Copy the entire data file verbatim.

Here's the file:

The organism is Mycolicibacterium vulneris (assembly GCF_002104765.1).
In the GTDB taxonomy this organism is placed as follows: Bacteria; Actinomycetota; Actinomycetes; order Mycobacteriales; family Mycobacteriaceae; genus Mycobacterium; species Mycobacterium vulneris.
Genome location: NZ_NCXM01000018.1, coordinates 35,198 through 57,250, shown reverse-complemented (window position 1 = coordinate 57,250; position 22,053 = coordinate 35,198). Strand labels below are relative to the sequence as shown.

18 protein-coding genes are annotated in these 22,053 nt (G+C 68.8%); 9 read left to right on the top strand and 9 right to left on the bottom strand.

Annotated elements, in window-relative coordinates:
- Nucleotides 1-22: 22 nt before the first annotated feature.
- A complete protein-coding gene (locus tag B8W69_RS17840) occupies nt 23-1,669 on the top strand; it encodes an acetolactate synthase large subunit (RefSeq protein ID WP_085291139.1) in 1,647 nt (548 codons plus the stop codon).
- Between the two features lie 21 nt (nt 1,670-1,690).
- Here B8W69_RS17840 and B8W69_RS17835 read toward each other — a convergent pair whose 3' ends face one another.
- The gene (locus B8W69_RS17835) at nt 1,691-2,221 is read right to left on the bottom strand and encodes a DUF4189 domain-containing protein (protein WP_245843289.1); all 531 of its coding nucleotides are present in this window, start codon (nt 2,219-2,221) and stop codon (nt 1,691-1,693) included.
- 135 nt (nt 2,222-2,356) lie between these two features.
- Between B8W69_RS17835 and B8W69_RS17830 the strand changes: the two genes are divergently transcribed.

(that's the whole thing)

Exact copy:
The organism is Mycolicibacterium vulneris (assembly GCF_002104765.1).
In the GTDB taxonomy this organism is placed as follows: Bacteria; Actinomycetota; Actinomycetes; order Mycobacteriales; family Mycobacteriaceae; genus Mycobacterium; species Mycobacterium vulneris.
Genome location: NZ_NCXM01000018.1, coordinates 35,198 through 57,250, shown reverse-complemented (window position 1 = coordinate 57,250; position 22,053 = coordinate 35,198). Strand labels below are relative to the sequence as shown.

18 protein-coding genes are annotated in these 22,053 nt (G+C 68.8%); 9 read left to right on the top strand and 9 right to left on the bottom strand.

Annotated elements, in window-relative coordinates:
- Nucleotides 1-22: 22 nt before the first annotated feature.
- A complete protein-coding gene (locus tag B8W69_RS17840) occupies nt 23-1,669 on the top strand; it encodes an acetolactate synthase large subunit (RefSeq protein ID WP_085291139.1) in 1,647 nt (548 codons plus the stop codon).
- Between the two features lie 21 nt (nt 1,670-1,690).
- Here B8W69_RS17840 and B8W69_RS17835 read toward each other — a convergent pair whose 3' ends face one another.
- The gene (locus B8W69_RS17835) at nt 1,691-2,221 is read right to left on the bottom strand and encodes a DUF4189 domain-containing protein (protein WP_245843289.1); all 531 of its coding nucleotides are present in this window, start codon (nt 2,219-2,221) and stop codon (nt 1,691-1,693) included.
- 135 nt (nt 2,222-2,356) lie between these two features.
- Between B8W69_RS17835 and B8W69_RS17830 the strand changes: the two genes are divergently transcribed.